By Jim McDonnell
On Nov. 8, 2010, the Long Beach (Calif.) Police Department, along with Long Beach Mayor Bob Foster and City Prosecutor Doug Haubert, announced a massive gang injunction against more than 100 known gang members with ties to the Mexican Mafia —both local street gangs and their umbrella organization. Today, the LBPD has five gang injunctions that name more than 600 gang members.
Gang injunctions are civil lawsuits that seek a court order declaring the gang’s public behavior a nuisance and asking for special rules directed toward gang members’ activity within a specific area known as a “safety zone.” Gang injunctions allow officers to arrest named gang members for injunction violations rather than waiting for a more serious crime to occur.
To make an arrest based on a gang injunction, LBPD officers must first confirm that the gang member had previously been served a copy of all court documents related to the injunction. In the past, officers were forced to make numerous phone calls to confirm proof of service. Tracking down the paperwork was a time-consuming task that involved at least four people—the officer, a radio dispatcher, the pickup operator and a records clerk—all of whom had to pass the information back and forth. This drawn-out process resulted in missed opportunities to make arrests.
LBPD’s Gang Enforcement Section worked diligently to ensure that confirming proof of service would no longer hinder the ability of the LBPD’s patrol officers to intervene before gang members have had a chance to commit violent crimes. In particular, Detective Chris Zamora worked with the LBPD’s IT Unit to create a “gang injunction” link that is readily accessible to officers via computers that are in the station, as well as the mobile data terminals in patrol vehicles. That technology makes it quick and easy to determine whether a particular gang member has been served as part of an injunction.
As a result, gang injunction arrests increased from 25 in 2009 to 212 through September, 2012.
Integrating Three Systems
To deliver mobile access to the information that officers need to make gang injunction arrests, our IT unit integrated three systems that were already in use by the LBPD: Laserfiche Rio Enterprise Content Management (ECM), Tiburon 7.5 Records Management System (RMS) and SAP’s Business Objects Enterprise Professional.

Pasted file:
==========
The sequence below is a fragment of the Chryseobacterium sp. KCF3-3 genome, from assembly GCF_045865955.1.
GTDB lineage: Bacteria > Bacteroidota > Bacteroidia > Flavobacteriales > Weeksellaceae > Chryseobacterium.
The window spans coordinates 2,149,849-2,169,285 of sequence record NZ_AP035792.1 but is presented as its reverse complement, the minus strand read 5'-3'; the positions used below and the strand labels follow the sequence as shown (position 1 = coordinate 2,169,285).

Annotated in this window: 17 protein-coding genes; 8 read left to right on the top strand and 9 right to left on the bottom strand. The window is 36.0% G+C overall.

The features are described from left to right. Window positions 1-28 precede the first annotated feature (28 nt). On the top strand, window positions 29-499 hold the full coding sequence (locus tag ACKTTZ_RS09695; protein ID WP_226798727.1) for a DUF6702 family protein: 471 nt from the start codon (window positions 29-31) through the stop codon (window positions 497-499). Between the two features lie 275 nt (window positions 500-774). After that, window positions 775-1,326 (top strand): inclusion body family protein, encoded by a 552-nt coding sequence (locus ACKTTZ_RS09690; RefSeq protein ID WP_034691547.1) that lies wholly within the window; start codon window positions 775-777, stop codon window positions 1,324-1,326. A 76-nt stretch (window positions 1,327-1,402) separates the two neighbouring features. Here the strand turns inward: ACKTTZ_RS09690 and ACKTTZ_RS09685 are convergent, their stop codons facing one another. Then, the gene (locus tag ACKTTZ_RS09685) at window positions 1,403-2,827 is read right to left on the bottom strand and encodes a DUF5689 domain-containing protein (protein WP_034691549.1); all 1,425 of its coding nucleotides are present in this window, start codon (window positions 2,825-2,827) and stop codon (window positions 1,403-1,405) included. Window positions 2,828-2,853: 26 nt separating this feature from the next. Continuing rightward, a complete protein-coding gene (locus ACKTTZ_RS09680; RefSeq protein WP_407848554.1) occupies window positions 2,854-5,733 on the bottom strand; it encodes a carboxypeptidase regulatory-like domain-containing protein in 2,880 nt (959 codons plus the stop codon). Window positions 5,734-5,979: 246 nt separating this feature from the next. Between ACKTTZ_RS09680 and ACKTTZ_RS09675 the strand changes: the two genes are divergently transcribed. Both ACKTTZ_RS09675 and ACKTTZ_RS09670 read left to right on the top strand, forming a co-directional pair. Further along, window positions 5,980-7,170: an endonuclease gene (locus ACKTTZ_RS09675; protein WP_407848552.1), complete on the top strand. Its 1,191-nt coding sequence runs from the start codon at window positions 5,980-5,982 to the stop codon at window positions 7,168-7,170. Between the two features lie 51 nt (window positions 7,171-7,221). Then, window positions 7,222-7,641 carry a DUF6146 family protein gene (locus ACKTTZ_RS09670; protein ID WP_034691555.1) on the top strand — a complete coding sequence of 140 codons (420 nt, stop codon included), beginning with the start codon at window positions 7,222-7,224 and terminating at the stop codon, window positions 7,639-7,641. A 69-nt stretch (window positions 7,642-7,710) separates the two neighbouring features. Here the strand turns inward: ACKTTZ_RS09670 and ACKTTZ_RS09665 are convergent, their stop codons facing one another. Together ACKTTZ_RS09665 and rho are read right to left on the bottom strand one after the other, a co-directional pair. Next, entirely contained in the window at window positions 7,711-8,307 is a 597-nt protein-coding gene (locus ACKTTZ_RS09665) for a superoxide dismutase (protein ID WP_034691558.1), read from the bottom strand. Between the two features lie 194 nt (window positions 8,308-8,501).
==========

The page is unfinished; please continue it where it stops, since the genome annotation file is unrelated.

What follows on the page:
The BI system automatically looks into the RMS to check for gang members who have been served their proof of service under one of the city’s gang injunctions and pulls that information—along with links to the scanned proof-of-service documents contained in the ECM system—into a summary report.
The summary report is a searchable PDF with profiles of all the members of a particular gang listed in alphabetical order by last name. There is a photo, name, date of birth and, if the gang member has already been served, a link to the proof-of-service document, along with the date the gang member had been served and the name of the officer who served him or her.
Summary reports are uploaded to the Laserfiche server, which makes them viewable when officers log into LBPD’s Intranet and click on the gang injunction link. Summary reports are generated and updated every hour and are continuously available to officers in the field. Maps of the city’s various gang injunction safety zones are also available through the gang injunction link, so officers can confirm whether injunction violations had occurred within the geographical area specified by the injunction.
The gang injunction link allows us to be more proactive in our policing by decreasing the amount of time officers spend on administrative tasks and giving them fast access to the information they need to make decisions in the field. We’re proud to report that, by pairing technology with recently implemented gang injunction policies, we’ve been able to reduce violent crime, despite severe budget constraints.
In fact, armed with the intelligence accessible through the gang injunction link and the sweeping arrest powers provided by the injunction, the LBPD has had a significant impact on the ability of the Mexican Mafia to sell drugs, expand into new territories and recruit new members. With the help of three great technology systems and many talented individuals, we are making the streets of our community safer, and that is our ultimate objective.
Jim McDonnell is chief of the Long Beach, Calif., Police Department.